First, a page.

Property assessors who usually help set business rates and council tax bands will start checking capacity limits in up to 5,000 schools from July.
“Net capacity assessment” (NCA) visits will take place in all secondary and special schools to get accurate figures of school size until about October 2025, as first revealed by Schools Week.
The visits follow our investigation that revealed the Department for Education does not collect capacity data for special schools, which instead falls to local authorities. It is beginning to collect this from councils this summer.
Government officials said property assessors who have worked on business rate and council tax will be trained to calculate the number of children a school can accommodate.
The Valuation Office Agency (VOA), a HMRC executive agency, provides valuations and property advice to government and councils to support taxation and benefits.
Paula Dixon, a VOA director, told the Schools and Academies Show it has “extensive relevant experience” and has assessors in 30 regional offices.
The DfE will split visits into six tranches, which will be published online. A small number of “testbed” schools will be visited before the summer holidays.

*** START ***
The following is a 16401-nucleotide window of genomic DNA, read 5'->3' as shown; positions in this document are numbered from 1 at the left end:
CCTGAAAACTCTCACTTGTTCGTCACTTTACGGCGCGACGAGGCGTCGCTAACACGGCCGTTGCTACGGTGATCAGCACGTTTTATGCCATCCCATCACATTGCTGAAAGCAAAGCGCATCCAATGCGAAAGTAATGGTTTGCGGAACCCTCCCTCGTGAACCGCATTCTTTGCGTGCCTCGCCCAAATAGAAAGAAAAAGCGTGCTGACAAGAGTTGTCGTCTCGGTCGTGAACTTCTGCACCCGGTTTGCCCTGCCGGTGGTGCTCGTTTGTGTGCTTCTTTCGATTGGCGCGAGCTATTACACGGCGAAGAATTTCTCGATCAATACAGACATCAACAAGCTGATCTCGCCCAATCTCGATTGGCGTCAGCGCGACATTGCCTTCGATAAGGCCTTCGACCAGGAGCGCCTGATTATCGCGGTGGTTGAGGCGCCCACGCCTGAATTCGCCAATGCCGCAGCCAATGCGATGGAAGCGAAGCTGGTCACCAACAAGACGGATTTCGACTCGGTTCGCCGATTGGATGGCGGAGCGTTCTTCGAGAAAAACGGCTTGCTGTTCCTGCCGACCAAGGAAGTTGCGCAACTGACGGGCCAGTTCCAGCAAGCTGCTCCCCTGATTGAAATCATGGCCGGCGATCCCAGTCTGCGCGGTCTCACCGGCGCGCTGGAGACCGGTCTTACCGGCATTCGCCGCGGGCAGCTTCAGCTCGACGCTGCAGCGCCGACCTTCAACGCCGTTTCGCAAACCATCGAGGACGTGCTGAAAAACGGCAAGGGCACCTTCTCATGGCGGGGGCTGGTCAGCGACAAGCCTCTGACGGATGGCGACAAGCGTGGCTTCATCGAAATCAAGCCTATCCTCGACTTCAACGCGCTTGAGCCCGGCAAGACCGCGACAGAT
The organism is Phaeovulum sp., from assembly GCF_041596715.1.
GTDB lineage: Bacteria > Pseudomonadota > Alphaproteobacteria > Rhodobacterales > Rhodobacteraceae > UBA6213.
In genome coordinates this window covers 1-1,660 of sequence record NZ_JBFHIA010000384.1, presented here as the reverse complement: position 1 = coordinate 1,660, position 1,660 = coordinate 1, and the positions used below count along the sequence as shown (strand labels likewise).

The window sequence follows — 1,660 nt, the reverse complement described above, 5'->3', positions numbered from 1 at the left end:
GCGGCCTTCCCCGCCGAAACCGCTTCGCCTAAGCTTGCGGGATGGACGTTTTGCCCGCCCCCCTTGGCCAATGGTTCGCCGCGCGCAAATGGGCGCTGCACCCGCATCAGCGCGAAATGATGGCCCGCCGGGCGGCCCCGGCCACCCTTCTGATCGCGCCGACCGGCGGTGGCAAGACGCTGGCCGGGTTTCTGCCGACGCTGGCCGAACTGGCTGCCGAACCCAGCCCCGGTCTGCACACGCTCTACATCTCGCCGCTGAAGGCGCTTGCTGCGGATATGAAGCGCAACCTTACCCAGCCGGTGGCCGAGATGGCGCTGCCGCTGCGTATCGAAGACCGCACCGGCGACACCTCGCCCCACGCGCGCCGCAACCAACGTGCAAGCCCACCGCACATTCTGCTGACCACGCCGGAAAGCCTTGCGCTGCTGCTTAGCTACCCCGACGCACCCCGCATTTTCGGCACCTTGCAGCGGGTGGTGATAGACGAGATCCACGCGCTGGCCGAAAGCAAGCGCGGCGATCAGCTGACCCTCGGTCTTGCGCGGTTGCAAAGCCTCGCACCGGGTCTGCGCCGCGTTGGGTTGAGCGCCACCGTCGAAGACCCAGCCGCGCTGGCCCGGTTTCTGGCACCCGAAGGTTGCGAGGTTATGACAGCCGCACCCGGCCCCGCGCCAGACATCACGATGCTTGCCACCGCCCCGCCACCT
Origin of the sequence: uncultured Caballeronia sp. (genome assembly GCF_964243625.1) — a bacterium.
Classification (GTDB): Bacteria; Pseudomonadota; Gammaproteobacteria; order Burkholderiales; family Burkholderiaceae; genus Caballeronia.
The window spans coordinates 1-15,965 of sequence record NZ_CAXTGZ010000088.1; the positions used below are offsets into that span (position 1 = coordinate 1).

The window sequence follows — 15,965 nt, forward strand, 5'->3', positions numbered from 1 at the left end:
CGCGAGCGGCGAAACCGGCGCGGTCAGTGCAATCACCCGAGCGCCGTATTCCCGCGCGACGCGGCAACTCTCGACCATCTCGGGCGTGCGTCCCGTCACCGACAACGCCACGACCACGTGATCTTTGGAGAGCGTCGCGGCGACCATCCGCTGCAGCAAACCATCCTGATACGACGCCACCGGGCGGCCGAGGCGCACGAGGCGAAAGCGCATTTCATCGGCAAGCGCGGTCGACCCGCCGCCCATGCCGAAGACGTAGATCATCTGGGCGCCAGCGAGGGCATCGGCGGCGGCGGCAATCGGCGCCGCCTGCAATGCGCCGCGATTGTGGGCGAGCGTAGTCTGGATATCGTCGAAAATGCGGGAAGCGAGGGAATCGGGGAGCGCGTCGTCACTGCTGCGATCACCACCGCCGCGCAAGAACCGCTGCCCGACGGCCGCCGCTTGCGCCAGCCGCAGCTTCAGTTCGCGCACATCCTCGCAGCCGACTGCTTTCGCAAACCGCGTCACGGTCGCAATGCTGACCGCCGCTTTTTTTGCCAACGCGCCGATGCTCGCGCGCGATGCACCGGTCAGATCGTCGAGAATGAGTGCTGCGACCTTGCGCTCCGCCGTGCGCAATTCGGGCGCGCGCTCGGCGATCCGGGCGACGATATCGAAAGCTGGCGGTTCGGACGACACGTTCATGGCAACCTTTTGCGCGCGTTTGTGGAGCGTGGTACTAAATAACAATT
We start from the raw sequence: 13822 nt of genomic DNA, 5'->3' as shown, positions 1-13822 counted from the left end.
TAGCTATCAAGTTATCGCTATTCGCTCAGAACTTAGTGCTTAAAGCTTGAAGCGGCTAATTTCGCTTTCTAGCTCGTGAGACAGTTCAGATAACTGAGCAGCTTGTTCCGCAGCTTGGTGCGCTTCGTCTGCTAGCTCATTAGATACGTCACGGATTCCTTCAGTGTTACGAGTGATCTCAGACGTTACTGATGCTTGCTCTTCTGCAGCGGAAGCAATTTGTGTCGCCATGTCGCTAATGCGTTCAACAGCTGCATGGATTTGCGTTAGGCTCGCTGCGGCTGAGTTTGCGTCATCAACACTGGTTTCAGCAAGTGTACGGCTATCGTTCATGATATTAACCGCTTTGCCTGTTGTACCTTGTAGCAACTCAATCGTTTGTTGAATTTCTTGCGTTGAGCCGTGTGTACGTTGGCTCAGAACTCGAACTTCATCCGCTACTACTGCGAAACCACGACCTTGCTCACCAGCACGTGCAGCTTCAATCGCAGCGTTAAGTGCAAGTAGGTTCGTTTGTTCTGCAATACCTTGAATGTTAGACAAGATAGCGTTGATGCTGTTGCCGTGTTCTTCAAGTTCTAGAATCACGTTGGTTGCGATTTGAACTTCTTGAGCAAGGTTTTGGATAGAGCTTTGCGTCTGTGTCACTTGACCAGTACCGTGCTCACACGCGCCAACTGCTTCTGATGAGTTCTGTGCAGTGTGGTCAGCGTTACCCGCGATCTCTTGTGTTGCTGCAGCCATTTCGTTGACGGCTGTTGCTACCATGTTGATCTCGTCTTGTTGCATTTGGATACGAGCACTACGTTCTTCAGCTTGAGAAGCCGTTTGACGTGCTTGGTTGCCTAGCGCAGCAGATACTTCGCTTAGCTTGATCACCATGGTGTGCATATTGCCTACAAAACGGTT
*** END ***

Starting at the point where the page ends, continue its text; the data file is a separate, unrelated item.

‘Clear, up to date’ data
Laurence Jones, the DfE programme director, said schools, responsible bodies and dioceses will get “clear, up to date” capacity information to help with “decision-making about admissions, estate management and timetabling”.
“For local authorities it will help provide key data on planning and the provision of school places across their particular regions. And for us in the DfE it helps us an awful lot around determining capital funding for school places and decision-making on new schools, school closures and expansions.”
A pilot involving NCA visits in more than 200 mainstream schools last year found 6,000 potential extra places. The pilot results are expected to be published in the coming months.
The DfE previously said figures could show where additional pupils could be accommodated without the need for major building work. It also meant funding for new school places was “targeted most effectively”.
Documents presented to councils in June last year showed officials “envisaged” local authorities would use the assessments as evidence in objections against academies unwilling to increase their published admissions number (PAN).
However, government plans for a beefed-up role for councils over admissions, including “backspot powers” to force trusts to admit children, have since been dropped.